Wednesday, February 24, 2010

This One’s For Dad

In two previous posts here, I have introduced short letters expressing personal feelings toward friends or friendship, and feelings about one’s hometown. This time I want to introduce five short letters written on the theme of ‘Dad.’ I mentioned previously that these books of short letters are part of a series which include thoughts about home, family, friends and humanity that are common to everyone everywhere. In the introduction to Japan’s Best “Short Letters to Dad” I learned that the publishers were not expecting a large number of submissions for this volume, thinking that in Japan the father figure might be ‘only a flimsy creature.’ What could they mean by that? In the traditional sense, the father figure in Japan is seen as someone who is away from home most of the time, leaving early, returning late at night, spending his time as a ‘company man’ toiling on behalf of the family at home. It is true that this image is changing (has changed to some extent already) and that in many Japanese families Papa is a vital presence. But let’s see what five different people had to say in a letter to their father.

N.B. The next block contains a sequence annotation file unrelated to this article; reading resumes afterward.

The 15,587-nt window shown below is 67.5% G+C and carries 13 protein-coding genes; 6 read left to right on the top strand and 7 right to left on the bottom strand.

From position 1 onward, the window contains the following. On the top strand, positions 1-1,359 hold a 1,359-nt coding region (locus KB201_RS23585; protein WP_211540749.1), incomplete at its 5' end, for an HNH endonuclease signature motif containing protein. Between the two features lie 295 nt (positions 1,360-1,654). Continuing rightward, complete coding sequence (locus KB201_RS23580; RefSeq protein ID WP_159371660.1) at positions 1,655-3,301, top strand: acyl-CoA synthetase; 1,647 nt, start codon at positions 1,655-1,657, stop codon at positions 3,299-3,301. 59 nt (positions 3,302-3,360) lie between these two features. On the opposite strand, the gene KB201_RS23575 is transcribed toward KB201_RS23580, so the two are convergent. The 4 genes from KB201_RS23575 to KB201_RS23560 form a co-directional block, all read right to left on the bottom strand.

The beer that Dad left in his glass

was like a little of his life left behind,

making me feel lonesome.

Noboru Okubo (M. 29)


Maybe, though we don’t seem to have a

lot in common,

we have a lot in common.

Yukari Morinaga (F. 15)

The only conversation we have

Is over baseball on television.

So, “Go Dragons!”

Hiroki Yada (M. 14)

To my jokester father

Who is always trying to make me laugh:

I don’t get it.

Chikako Tanaka (F. 16)

The carpentry tools you left as


My son is now using.

Just wanted you to know.

Kiyoko Matsuda (F. 43)

Once again, credit to Patricia J. Wetzel for the English translations. As is apparent in these five brief letters, very often a ‘non-writer’ is able to hit a note, or express a feeling in the most effortless way, and that feeling rings poignantly true.

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Oak Hill, Florida, United States
A longtime expat relearning the footwork of life in America